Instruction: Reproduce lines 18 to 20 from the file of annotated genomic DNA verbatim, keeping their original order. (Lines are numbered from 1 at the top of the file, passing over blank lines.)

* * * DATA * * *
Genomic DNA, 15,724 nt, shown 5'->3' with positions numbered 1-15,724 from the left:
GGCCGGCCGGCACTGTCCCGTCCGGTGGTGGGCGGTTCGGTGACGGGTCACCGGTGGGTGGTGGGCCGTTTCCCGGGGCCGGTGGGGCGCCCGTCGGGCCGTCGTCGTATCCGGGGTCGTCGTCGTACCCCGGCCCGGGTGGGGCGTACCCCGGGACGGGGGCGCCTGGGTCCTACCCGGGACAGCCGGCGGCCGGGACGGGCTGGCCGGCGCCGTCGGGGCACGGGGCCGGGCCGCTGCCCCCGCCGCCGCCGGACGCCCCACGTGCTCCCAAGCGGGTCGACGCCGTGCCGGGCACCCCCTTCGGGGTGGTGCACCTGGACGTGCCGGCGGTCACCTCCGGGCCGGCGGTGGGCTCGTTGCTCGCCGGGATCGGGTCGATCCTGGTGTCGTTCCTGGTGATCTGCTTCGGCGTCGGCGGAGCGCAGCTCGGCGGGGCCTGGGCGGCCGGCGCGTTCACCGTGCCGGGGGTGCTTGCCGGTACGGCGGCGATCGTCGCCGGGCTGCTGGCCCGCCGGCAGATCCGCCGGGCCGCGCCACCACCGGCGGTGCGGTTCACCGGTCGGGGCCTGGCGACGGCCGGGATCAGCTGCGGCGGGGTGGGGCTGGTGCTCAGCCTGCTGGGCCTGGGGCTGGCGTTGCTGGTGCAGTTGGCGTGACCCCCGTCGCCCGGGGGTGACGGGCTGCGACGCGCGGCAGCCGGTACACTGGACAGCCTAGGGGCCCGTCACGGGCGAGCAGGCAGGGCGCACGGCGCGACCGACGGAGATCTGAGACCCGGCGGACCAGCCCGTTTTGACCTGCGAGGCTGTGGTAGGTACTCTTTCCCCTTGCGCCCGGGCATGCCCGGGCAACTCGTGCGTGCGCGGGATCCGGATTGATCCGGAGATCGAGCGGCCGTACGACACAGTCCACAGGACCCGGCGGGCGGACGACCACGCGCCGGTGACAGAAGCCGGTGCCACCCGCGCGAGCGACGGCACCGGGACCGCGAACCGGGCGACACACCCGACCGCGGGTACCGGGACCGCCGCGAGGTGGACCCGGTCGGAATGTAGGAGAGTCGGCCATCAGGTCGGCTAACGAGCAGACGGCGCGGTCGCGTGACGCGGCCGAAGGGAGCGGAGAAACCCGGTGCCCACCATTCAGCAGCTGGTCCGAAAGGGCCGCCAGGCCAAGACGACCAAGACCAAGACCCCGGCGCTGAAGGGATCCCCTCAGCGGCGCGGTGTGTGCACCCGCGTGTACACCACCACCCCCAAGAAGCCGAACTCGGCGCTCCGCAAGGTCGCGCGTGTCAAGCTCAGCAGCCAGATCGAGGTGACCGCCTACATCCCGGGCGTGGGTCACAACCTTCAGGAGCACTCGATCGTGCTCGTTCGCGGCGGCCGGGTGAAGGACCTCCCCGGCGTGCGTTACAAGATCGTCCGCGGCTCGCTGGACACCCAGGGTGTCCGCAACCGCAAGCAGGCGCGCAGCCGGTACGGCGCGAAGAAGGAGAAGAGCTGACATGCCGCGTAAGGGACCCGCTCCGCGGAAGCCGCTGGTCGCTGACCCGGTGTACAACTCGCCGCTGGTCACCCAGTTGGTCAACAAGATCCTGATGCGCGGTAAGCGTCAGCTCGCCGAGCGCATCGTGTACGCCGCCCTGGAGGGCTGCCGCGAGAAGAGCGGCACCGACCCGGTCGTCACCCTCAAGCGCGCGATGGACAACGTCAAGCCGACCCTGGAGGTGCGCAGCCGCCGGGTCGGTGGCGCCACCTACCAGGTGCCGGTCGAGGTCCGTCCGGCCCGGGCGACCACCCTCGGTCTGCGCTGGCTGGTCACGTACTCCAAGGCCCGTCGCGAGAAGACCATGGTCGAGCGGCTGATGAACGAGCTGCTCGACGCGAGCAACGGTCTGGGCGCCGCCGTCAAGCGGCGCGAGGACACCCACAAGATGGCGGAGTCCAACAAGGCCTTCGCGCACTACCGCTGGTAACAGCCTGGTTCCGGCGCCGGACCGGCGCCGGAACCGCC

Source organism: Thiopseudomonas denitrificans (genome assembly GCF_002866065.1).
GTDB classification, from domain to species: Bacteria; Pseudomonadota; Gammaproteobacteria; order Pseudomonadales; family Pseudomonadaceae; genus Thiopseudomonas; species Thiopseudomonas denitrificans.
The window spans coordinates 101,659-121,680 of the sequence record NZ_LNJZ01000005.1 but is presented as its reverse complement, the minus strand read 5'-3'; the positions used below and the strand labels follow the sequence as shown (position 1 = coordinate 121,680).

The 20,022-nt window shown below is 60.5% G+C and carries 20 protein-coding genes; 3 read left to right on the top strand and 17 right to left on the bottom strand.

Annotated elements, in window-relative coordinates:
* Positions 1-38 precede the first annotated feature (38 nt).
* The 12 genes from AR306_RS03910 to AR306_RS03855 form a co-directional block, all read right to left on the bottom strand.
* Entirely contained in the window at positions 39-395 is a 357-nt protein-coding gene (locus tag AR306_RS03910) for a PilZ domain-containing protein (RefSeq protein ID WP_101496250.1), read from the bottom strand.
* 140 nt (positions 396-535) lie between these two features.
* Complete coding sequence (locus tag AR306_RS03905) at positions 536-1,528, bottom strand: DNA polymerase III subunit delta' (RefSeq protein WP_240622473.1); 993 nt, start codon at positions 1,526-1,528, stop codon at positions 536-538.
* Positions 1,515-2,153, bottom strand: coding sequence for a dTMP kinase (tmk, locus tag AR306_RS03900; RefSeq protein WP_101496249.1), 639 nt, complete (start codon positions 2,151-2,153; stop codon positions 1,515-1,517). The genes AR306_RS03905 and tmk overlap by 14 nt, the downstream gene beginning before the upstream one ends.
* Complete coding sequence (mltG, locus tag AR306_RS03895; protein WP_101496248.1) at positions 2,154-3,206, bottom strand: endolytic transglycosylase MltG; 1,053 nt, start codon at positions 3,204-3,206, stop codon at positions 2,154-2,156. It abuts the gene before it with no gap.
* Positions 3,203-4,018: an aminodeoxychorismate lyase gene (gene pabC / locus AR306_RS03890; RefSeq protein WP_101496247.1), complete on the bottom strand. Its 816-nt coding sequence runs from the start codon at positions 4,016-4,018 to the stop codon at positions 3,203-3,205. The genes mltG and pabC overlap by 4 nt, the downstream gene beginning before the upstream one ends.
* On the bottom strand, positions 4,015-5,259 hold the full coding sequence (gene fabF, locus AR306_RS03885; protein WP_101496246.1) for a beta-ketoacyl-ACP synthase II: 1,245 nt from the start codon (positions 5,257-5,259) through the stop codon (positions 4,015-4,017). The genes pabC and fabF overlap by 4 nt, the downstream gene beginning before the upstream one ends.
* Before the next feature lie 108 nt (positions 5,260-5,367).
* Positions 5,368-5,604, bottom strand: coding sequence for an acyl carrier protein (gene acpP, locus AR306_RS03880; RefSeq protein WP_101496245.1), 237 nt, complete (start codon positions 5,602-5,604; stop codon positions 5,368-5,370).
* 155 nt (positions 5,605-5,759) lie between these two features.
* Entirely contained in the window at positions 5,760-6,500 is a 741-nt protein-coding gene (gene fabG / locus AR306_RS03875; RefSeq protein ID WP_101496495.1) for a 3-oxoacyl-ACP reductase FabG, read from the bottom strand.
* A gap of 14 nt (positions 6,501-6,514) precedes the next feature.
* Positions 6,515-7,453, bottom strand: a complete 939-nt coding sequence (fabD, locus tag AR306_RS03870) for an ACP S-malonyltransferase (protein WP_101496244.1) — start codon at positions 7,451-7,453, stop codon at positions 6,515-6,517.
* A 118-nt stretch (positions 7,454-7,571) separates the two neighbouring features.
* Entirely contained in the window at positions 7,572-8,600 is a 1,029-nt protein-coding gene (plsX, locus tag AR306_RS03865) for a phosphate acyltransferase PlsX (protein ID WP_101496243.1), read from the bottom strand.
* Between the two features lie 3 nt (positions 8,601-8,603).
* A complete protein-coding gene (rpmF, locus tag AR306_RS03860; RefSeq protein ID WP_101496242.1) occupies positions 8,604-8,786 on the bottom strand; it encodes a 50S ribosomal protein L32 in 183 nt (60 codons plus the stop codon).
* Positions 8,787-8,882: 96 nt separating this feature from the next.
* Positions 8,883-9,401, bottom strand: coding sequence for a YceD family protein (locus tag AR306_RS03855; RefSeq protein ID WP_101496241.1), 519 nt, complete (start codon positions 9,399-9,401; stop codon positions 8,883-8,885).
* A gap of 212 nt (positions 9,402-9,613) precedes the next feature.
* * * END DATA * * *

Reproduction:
* Positions 5,368-5,604, bottom strand: coding sequence for an acyl carrier protein (gene acpP, locus AR306_RS03880; RefSeq protein WP_101496245.1), 237 nt, complete (start codon positions 5,602-5,604; stop codon positions 5,368-5,370).
* 155 nt (positions 5,605-5,759) lie between these two features.
* Entirely contained in the window at positions 5,760-6,500 is a 741-nt protein-coding gene (gene fabG / locus AR306_RS03875; RefSeq protein ID WP_101496495.1) for a 3-oxoacyl-ACP reductase FabG, read from the bottom strand.